11. Carlos E. R.

    I like any variation of year.counter, where year can be 2 or 4 digits, and counter is 1 based, not 0 based.

    The octal version needs some explanation here, so I haven’t considered it.

  12. sat

    Oh no! Don’t touch current version numbering.
    Old school is best for openSUSE.

  13. petyanamlt

    1 “Old school”: The same we do right now but let’s decide when tochange the right number: we count it always until 3.
    Next release is 12.0.
    Following releases: 12.1, 12.2, 12.3, 13.0

  14. 101010


  15. hron84

    I recommend a Gentoo-like numbering: YY.C, where the C is a version counter based on zero. So, the next year first release should be 12.0, then 12.1, etc. In current year, i can recommend continue counting (11.5, 11.6) to avoid version number collision.

    I think the YY.MM based counting is not a best option. When two people talks about Ubuntu, usually says codenames, not version numbers, as the release date is not a best-known thing related to a linux distribution. E.g. without wiki, anybody can tell when 10.0 released exactly? Ok, some fans can do it, but this is not too common thing.

    the four number-versioning (YYYY.C or YYYY.MM) is too long. If somebody uses openSuSE it knowns its version numbers are 4 character long. And – last but not least – it will be too big bump from 11 to 2011).

  16. SIE

    Old school only

  17. Golos

    “Ubuntu style”: YY.MM Is Nice!!! 🙂 OpenSUSE 11.11 😉

  18. Sultan

    “Old school /Mandriva variation”: YY.counter (2 digit year, counter starts at zero)

  19. ferhiord

    “Old school” or “Old school/Mandriva variation”

  20. vespas

    I vote for “Old school/Mandriva variation”. It is better than Ubuntu because you don’t have to know if there was a previous release that year to make sense of the numbers.

  21. OpenSuse MMXII
    OpenSuse MMXII-I
    OpenSuse MMXII-II


    OpenSuse XII
    OpenSuse XII-I
    OpenSuse XII-II

    OpenSuse MMXIII или OpenSuse XIII

    OpenSuse MMXIV
    OpenSuse MMXV


  22. OpenSuSE
    OpenSuSE 2.6.38

    Well, you understand?

    • jrdls

      that’s original, that is to name the opensuse releases after the kernel used. I think it’s worth considering.

      • Kalle Anka

        So what if openSUSE goes the way of Debian and includes other kernels such as kFreeBSD and eventually the Hurd?

  23. OpenSuSE 12
    OpenSuSE 12. define #1
    OpenSuSE 12. declare №2
    OpenSuSE 12. call 3

  24. Ansus

    I suggest to keep the major number until a new version of Gnome or KDE is released. Thus the next release should be 12.0 (because of Gnome 3), and then 12.x until KDE 5 or Gnome 4 is released. This scheme allows to quickly figure out which releases more or less compatible with each other in regards of third-party applications.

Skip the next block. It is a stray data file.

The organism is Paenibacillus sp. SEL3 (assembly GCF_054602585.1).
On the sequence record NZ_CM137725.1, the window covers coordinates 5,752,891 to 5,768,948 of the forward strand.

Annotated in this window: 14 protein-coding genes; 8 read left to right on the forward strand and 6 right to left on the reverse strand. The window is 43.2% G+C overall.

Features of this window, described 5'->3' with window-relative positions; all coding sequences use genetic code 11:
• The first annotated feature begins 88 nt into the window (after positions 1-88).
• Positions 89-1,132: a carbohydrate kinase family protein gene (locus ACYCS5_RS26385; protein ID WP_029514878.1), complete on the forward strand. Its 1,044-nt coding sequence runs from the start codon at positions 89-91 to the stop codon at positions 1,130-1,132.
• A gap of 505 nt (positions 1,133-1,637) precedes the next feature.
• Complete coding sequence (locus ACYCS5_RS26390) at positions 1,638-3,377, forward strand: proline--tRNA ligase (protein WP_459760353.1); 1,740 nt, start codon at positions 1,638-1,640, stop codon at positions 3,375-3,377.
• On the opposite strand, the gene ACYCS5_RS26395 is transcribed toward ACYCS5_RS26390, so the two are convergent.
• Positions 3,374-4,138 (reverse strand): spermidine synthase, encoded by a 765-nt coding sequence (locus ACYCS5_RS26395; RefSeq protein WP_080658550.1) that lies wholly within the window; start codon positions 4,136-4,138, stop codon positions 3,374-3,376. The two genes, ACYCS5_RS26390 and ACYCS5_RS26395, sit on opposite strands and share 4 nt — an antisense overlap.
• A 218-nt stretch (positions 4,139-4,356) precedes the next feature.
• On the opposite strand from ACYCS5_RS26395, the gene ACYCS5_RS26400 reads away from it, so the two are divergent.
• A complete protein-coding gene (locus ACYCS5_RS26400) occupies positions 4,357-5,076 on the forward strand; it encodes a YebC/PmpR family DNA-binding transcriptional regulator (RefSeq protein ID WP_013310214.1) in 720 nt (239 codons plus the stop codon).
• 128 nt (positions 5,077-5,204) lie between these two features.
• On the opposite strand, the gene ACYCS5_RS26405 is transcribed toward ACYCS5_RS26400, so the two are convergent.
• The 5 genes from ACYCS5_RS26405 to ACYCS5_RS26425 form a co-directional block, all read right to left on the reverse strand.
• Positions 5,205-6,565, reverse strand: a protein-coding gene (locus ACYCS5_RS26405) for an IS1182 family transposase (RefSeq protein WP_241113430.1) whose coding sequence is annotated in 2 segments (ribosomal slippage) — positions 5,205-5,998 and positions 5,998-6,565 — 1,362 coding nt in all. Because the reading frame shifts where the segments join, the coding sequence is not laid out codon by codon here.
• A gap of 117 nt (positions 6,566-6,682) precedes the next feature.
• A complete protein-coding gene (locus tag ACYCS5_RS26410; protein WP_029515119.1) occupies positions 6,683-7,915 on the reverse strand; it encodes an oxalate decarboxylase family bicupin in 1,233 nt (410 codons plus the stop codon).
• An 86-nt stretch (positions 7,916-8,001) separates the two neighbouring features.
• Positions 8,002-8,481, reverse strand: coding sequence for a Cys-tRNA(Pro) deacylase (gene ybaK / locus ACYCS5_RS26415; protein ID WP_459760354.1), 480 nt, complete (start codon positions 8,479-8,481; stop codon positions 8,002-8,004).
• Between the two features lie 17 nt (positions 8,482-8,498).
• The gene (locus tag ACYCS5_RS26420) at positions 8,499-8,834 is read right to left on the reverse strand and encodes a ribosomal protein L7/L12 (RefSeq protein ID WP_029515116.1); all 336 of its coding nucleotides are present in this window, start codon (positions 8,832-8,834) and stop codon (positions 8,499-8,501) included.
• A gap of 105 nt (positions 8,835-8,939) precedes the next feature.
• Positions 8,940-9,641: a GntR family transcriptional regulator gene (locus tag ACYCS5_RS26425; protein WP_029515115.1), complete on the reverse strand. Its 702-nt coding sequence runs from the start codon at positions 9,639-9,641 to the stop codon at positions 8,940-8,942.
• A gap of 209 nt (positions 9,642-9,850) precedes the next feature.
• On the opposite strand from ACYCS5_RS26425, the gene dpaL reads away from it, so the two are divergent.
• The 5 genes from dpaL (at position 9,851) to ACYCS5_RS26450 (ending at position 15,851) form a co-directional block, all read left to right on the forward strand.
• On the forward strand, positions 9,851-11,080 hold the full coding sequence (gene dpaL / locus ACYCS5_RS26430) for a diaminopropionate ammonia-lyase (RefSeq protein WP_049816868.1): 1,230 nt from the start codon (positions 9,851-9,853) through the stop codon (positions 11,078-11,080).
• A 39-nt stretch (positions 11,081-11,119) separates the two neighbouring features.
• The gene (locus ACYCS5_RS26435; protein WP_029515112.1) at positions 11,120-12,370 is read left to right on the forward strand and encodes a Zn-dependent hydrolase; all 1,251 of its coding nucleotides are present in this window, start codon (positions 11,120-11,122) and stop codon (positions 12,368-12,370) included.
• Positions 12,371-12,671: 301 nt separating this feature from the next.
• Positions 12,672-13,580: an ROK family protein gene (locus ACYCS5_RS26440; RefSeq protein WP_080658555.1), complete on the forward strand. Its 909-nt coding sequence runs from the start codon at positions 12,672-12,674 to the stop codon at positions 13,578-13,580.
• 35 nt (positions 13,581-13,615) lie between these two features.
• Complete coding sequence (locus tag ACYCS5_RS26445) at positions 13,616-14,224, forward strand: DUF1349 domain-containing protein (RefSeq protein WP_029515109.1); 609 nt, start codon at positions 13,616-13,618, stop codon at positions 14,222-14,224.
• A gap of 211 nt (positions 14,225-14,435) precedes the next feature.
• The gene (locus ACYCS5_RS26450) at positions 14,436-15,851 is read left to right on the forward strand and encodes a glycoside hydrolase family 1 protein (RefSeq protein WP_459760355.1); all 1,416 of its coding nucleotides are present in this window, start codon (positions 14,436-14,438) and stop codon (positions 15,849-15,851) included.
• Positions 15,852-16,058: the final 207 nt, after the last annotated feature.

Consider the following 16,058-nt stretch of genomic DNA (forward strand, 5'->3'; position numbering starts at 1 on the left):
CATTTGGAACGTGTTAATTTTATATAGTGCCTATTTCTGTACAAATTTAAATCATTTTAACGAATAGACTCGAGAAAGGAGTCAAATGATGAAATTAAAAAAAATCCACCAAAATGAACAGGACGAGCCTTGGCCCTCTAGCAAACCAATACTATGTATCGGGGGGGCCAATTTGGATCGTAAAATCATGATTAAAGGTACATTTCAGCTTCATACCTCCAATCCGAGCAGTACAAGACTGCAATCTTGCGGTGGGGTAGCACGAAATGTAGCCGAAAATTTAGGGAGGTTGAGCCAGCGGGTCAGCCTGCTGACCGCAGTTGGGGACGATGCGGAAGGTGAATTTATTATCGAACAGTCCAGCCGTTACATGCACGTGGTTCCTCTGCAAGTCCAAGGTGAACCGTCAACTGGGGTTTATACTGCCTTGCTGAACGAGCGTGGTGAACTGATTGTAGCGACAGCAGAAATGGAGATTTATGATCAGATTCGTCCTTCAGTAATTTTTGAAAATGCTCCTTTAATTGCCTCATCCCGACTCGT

25. TomA

    Call me a traditionalist, but I like the current numbering
    scheme, though it would be nice to have distinctions between
    what number changed when. So, I prefer option 1.

    Second choice is the Fedora scheme.

    The date based schemes are ok, but I don’t find it all that
    useful that the numbers are based on dates. If all distros
    used date-based schemes, it would make it easier to establish
    the relationship between any two distro releases, but otherwise…

  26. Dean

    Old school SuSE. There was absolutely no reason for it to change. The old versioning scheme served SuSE for years. This topic is looking for a solution for which there is no problem.

  27. Maxim

    Old school.

  28. Maxim

    I think the best idea is make Long Term Support (openSUSE LTS) releases every two years. Many people requests this feature!

    In that case we can use current naming scheme in simple and convenient way: just increase major version number when release new openSUSE LTS. The 8-month development cycle serves this perfectly!

    Result: 12.0 LTS (November, 2011), 12.1 (July, 2012), 12.2 (March, 2013), 13.0 LTS (November, 2013), 13.1 (July, 2014) and so on.

    It’s very simple to remeber that every two years openSUSE has the LTS release in November and each time it is marked by major version number increase.

    • Gerry


      Best suggestion so far. Old school with purpose.

    • JirkaZ

      Old school with a purpose. This is the best idea for me, too.

    • jik

      I think, that OpenSUSE needs LTS version – Old school with purpose. But I would prefer to think, that changing major number means a big change of “innards”… and is not suitable as LTS. Version with zero is technology edge and after it comes stabilized version “one” – LTS. My suggestion is:
      12.0 – technology edge
      12.1 – stabilized – LTS
      12.2, 12.3 – conservative development
      13.0 – technology edge
      13.1 – LTS…

  29. seleko

    Old school, but should be strictly defined the number of minor builds, imo.

  30. macias